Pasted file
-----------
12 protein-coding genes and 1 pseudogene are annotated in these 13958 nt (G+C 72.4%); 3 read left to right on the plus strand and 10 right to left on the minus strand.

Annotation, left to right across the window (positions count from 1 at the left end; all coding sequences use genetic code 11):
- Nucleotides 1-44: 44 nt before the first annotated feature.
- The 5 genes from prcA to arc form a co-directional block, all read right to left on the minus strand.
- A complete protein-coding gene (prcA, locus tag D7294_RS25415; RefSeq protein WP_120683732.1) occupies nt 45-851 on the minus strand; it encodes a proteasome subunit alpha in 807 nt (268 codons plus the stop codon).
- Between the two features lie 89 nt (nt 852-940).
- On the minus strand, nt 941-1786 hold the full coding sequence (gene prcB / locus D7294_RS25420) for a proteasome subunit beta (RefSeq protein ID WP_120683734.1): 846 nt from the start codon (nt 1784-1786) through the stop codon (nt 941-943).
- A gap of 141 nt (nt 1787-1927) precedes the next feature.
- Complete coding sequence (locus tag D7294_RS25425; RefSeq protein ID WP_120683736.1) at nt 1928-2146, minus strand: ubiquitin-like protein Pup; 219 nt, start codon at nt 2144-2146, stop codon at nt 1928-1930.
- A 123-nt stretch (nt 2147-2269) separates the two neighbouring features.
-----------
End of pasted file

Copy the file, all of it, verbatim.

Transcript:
12 protein-coding genes and 1 pseudogene are annotated in these 13958 nt (G+C 72.4%); 3 read left to right on the plus strand and 10 right to left on the minus strand.

Annotation, left to right across the window (positions count from 1 at the left end; all coding sequences use genetic code 11):
- Nucleotides 1-44: 44 nt before the first annotated feature.
- The 5 genes from prcA to arc form a co-directional block, all read right to left on the minus strand.
- A complete protein-coding gene (prcA, locus tag D7294_RS25415; RefSeq protein WP_120683732.1) occupies nt 45-851 on the minus strand; it encodes a proteasome subunit alpha in 807 nt (268 codons plus the stop codon).
- Between the two features lie 89 nt (nt 852-940).
- On the minus strand, nt 941-1786 hold the full coding sequence (gene prcB / locus D7294_RS25420) for a proteasome subunit beta (RefSeq protein ID WP_120683734.1): 846 nt from the start codon (nt 1784-1786) through the stop codon (nt 941-943).
- A gap of 141 nt (nt 1787-1927) precedes the next feature.
- Complete coding sequence (locus tag D7294_RS25425; RefSeq protein ID WP_120683736.1) at nt 1928-2146, minus strand: ubiquitin-like protein Pup; 219 nt, start codon at nt 2144-2146, stop codon at nt 1928-1930.
- A 123-nt stretch (nt 2147-2269) separates the two neighbouring features.